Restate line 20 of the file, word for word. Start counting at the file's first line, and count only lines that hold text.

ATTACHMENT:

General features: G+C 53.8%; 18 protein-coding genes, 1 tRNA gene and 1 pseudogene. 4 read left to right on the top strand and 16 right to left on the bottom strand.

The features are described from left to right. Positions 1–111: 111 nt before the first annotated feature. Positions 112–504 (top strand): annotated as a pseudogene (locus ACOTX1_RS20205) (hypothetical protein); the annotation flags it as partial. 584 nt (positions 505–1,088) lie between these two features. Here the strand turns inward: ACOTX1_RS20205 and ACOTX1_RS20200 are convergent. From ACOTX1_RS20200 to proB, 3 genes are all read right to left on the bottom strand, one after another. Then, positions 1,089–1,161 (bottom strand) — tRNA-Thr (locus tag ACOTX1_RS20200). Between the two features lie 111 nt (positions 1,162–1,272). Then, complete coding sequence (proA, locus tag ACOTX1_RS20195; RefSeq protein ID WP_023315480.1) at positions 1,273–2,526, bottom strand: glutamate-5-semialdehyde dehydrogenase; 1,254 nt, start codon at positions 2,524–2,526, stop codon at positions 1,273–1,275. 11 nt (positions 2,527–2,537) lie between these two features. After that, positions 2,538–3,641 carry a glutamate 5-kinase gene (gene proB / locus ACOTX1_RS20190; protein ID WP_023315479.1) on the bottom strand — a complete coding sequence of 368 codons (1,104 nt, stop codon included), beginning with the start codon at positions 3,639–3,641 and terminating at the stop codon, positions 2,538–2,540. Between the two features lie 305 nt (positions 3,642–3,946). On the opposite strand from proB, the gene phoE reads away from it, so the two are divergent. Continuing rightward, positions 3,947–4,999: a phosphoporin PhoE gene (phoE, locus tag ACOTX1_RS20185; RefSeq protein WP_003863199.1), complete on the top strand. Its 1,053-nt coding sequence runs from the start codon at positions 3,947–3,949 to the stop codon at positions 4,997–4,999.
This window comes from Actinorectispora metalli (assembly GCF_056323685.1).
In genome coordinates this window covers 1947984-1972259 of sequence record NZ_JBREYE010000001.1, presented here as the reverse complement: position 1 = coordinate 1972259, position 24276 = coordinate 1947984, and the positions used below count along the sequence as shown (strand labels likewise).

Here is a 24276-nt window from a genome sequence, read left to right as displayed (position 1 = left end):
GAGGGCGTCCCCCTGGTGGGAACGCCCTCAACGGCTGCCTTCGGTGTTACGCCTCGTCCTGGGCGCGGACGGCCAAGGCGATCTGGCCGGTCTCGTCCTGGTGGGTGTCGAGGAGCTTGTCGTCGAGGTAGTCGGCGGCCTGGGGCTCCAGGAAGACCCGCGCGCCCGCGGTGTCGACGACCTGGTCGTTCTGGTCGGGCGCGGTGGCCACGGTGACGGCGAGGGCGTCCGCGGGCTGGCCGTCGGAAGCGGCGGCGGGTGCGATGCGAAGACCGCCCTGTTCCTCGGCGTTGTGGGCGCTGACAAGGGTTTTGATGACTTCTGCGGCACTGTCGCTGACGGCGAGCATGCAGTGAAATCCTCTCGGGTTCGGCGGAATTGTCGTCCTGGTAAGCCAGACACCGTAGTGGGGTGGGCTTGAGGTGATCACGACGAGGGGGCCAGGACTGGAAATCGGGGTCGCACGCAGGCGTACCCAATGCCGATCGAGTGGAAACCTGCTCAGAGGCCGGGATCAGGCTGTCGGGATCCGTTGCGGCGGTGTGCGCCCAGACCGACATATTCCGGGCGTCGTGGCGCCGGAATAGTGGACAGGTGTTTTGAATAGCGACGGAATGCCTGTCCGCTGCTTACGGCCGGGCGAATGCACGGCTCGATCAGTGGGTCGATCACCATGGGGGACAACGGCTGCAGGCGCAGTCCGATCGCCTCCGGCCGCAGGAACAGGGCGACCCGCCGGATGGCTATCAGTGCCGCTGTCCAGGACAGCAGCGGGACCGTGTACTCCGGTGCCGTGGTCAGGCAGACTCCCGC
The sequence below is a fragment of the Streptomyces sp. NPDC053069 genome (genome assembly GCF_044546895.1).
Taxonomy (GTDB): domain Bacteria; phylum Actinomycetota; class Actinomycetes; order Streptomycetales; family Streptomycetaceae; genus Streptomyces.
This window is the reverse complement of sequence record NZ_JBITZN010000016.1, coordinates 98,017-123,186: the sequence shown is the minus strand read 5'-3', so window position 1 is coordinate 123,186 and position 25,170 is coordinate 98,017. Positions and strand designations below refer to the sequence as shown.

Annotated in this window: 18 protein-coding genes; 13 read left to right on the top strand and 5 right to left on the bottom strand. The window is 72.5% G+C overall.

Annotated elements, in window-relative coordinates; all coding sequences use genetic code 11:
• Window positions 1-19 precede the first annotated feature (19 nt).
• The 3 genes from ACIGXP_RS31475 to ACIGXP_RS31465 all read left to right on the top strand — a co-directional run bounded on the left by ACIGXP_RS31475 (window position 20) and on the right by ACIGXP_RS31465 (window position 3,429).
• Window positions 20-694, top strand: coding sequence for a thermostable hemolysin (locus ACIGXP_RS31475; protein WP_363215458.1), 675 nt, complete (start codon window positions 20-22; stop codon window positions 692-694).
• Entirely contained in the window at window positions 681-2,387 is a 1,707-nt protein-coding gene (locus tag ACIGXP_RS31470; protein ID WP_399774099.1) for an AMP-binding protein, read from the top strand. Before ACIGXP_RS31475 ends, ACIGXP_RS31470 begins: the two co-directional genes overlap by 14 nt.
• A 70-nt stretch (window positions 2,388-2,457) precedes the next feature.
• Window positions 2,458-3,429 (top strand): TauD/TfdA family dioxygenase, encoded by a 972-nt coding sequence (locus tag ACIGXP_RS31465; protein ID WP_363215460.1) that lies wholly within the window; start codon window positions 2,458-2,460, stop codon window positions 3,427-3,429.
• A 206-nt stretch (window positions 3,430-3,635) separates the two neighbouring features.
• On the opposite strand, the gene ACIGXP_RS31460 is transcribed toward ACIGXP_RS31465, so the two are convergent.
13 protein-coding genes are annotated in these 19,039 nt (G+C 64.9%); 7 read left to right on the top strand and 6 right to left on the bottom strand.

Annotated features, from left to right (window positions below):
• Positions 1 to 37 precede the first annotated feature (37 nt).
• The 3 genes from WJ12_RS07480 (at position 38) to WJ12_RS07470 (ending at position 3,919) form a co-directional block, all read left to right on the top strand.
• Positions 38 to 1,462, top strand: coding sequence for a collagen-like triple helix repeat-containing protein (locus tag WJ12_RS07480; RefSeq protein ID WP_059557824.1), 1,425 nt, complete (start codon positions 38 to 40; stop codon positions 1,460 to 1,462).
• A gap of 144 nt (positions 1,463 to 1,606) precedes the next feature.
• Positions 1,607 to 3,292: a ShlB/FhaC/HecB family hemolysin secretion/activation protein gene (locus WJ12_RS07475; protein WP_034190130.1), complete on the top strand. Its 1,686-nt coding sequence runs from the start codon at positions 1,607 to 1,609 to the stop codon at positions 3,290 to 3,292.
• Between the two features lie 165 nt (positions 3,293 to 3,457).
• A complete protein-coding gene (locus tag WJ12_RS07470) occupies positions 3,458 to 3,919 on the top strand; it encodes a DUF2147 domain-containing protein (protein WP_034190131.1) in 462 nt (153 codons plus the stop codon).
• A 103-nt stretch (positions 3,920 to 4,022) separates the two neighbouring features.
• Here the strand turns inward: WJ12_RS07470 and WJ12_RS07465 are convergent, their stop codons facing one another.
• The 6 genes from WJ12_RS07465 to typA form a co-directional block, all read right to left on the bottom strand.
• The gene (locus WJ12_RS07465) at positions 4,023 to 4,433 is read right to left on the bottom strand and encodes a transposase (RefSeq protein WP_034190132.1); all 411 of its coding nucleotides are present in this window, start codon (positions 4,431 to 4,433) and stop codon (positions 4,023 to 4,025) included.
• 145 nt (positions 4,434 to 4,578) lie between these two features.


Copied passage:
13 protein-coding genes are annotated in these 19,039 nt (G+C 64.9%); 7 read left to right on the top strand and 6 right to left on the bottom strand.